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T20 World Cup in Australia was dominated by bowling, unpredictable weather and unexpected results

England won their second T20 World title after they defeated Pakistan by five wickets in a tense final at the Melbourne Cricket Ground — and became the first men’s team in history to hold both the 50-over and T20 World titles at the same time.

The story of the final was in many ways the story of the tournament: A match dominated by bowlers, contributing to a tense, low-scoring affair that was as much a battle of attrition as it was of free-flowing batsmanship.

“The wickets have been a bit spicy,” said Pakistan’s Shan Masood as he spoke to the press after the game. “We saw that (in the final) as well.

“In these conditions, you realize how important it is to put your ego aside, consolidate, build platforms and finish well.

“It’s probably a bit of old-style cricket, with the bigger boundaries and the quality of the bowling, batsmen were certainly humbled and a lot of people had to change their games.”

The conditions have contributed to a fantastically entertaining tournament. At one point, the poor weather in Melbourne had threatened to derail the competition, but aside from a handful of washouts, the damp conditions only served to contribute further to bowler-friendly conditions that gave the event a distinctive feel and led to many upsets taking place.

“It’s certainly made people adapt,” summarised England’s captain Jos Buttler, who took over the role from Eoin Morgan earlier this year. “(It’s) made the batters have to think differently. Bowlers have been able to attack; at certain times the ball has swung throughout the tournament, which has added a different dimension.

“That will be one of the sort of themes throughout the tournament, and like you say, you play in different parts of the world and different challenges are faced. That’s why as an international team we have to be able to adapt really well to be successful.”

One of the upsets that took place was eventual champions England’s defeat to Ireland in the Super 12s stage of the competition, a result that effectively meant England had to go unbeaten for the remainder of the tournament to win their first World T20 title since 2010. It was something they managed in style as they strung together victories against New Zealand and Sri Lanka in their final two group stage games, before defeating India and then Pakistan in the semifinal and final.

But their defeat to Ireland was far from the only upset to take place over the course of the four-week competition. Runners-up Pakistan lost to Zimbabwe, South Africa fell to a crucial defeat at the hands of the Netherlands in a result that cost them a place in the semifinals, and Sri Lanka, who won the Asia Cup just two months ago, lost to Namibia in the first-round of the competition. The move to a 20-team World Cup in 2024, up from 16 teams in this year’s edition, will be a welcome change as cricket seeks to expand the global game.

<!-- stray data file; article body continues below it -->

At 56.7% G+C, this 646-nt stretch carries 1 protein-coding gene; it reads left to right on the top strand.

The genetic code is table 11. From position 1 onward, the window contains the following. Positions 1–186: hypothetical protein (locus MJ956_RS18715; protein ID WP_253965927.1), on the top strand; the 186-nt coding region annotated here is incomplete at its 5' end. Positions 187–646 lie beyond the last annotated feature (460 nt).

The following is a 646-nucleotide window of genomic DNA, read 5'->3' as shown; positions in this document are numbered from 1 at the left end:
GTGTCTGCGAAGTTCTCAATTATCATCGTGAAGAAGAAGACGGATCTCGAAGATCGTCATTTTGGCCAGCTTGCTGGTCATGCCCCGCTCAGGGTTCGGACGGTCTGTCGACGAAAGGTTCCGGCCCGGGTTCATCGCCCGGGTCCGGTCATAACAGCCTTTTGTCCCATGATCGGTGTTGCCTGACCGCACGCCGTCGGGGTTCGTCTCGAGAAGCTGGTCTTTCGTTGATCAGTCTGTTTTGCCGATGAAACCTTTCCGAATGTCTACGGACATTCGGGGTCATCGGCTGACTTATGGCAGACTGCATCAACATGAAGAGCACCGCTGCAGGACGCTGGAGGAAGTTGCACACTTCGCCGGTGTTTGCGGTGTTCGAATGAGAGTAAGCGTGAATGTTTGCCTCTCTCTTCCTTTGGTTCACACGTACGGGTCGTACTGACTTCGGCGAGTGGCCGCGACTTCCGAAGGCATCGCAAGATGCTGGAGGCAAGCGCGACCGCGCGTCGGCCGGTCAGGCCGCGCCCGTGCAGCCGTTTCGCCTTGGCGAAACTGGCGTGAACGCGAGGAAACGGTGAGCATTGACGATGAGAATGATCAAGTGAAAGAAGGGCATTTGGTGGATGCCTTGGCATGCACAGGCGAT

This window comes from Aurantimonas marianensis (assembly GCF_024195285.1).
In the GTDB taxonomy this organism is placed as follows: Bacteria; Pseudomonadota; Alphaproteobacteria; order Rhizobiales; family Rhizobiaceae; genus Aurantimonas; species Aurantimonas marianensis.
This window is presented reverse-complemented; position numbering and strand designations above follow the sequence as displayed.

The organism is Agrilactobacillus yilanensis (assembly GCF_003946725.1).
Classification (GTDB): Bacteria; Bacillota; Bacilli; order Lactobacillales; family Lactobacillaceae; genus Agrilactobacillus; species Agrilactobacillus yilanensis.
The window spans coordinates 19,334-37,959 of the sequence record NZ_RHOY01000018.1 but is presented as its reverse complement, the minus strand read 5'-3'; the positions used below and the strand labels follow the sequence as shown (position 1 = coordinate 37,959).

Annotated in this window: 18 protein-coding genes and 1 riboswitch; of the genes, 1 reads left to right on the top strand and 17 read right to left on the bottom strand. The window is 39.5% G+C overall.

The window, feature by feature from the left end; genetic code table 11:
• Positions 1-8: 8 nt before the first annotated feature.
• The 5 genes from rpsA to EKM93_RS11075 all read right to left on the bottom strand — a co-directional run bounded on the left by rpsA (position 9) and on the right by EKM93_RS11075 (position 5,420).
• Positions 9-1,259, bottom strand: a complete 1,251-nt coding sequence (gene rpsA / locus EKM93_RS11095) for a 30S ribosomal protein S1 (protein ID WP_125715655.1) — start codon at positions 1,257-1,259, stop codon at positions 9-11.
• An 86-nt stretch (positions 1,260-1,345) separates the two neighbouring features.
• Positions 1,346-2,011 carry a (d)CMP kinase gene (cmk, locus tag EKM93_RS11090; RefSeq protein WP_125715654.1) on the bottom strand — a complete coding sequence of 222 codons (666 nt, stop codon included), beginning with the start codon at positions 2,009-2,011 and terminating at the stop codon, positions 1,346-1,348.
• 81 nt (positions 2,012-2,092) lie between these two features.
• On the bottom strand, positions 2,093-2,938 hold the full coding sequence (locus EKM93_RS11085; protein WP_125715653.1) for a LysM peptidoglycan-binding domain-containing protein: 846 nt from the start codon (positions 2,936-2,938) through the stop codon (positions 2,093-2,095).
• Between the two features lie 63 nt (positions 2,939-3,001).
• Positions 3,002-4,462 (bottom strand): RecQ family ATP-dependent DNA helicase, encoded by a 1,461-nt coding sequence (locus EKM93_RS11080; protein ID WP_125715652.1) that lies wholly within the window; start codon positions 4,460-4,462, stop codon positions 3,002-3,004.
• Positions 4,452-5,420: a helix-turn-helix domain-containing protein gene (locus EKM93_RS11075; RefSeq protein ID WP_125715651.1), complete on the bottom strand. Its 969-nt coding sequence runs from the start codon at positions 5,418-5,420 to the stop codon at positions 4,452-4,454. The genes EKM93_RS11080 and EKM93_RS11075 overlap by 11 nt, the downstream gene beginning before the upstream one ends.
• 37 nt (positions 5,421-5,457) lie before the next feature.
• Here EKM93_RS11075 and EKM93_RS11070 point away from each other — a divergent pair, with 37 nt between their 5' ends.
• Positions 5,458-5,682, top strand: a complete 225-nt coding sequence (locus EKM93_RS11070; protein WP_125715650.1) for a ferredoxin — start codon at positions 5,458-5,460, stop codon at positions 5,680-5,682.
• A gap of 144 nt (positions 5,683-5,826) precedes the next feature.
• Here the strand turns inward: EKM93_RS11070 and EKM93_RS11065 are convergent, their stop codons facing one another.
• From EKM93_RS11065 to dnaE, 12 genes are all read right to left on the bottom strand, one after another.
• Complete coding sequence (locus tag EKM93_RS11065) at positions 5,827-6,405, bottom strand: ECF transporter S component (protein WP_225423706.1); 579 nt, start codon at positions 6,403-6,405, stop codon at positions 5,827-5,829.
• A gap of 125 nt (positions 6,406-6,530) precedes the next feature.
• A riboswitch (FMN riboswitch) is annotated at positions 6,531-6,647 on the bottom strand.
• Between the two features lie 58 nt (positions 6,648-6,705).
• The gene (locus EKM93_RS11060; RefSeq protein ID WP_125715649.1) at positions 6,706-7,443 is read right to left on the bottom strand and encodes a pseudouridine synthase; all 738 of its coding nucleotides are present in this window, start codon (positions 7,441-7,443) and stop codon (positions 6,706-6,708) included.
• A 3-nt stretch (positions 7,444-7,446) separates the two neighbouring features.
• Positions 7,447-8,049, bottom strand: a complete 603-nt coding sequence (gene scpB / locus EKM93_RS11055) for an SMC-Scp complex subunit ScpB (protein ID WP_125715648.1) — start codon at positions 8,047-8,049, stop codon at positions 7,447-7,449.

“We’re still a bit away from these top teams,” said Ireland’s captain Andy Balbirnie at the close of their competition. “We need to keep improving and playing regular cricket against them so we can improve and expand our squad as much as we can.”

England’s Sam Curran was named as the ICC Player of the Tournament after a fantastic competition during which he took a total of 13 wickets at an average of 11.37 and with an economy of 6.52. In a bizarre quirk, Curran was not in the ICC’s team of the tournament that is named before the final. But a man-of-the-match performance on the biggest stage, where he took 3-12 from his four overs, was enough for him to scoop the player-of-the-series award.

“Sam Curran has stepped up and been an absolute revelation,” Buttler said of his left-arm bowler. Earlier this year, Curran had been out for a lengthy period with a stress fracture in his back before forcing his way back into England’s XI.

“He’s a brilliant cricketer. He loves those crunch moments. He’s deserved Player of the Tournament for this, and we’re so proud to have him in our team.

“He’s only going to get better as well. He’s still a young man but he’s got a lot of experience already on those shoulders. He’s a man you turn to to tell him he’s on, and he’s already saying, yeah, I want to bowl. So pleased for him and he’s got everything he deserves.”

As much as a result can ever be “the correct” one, this England victory cements a legacy for a team that has revolutionized the way the white-ball game is played in the sport. After a disastrous 2015 World Cup campaign sparked change within the set-up, they have reached the final of the T20 World Cup in 2016, won the fifty-over competition in 2019, lost in the semifinal of the T20 World Cup in 2021 before taking victory yesterday. It has been an era of dominance defined by fearless, high-risk, high-reward cricket.

“The perception of our team has changed a lot over the last few years,” said Buttler. “We’ve certainly not played it safe, and we’ve had results doing that. We know we’ve always tried to push the boundaries, tried to get ahead of the rest of the world and be braver than anyone else.”

And in his first year as T20 captain, England’s Jos Buttler has a World Cup to show for it.



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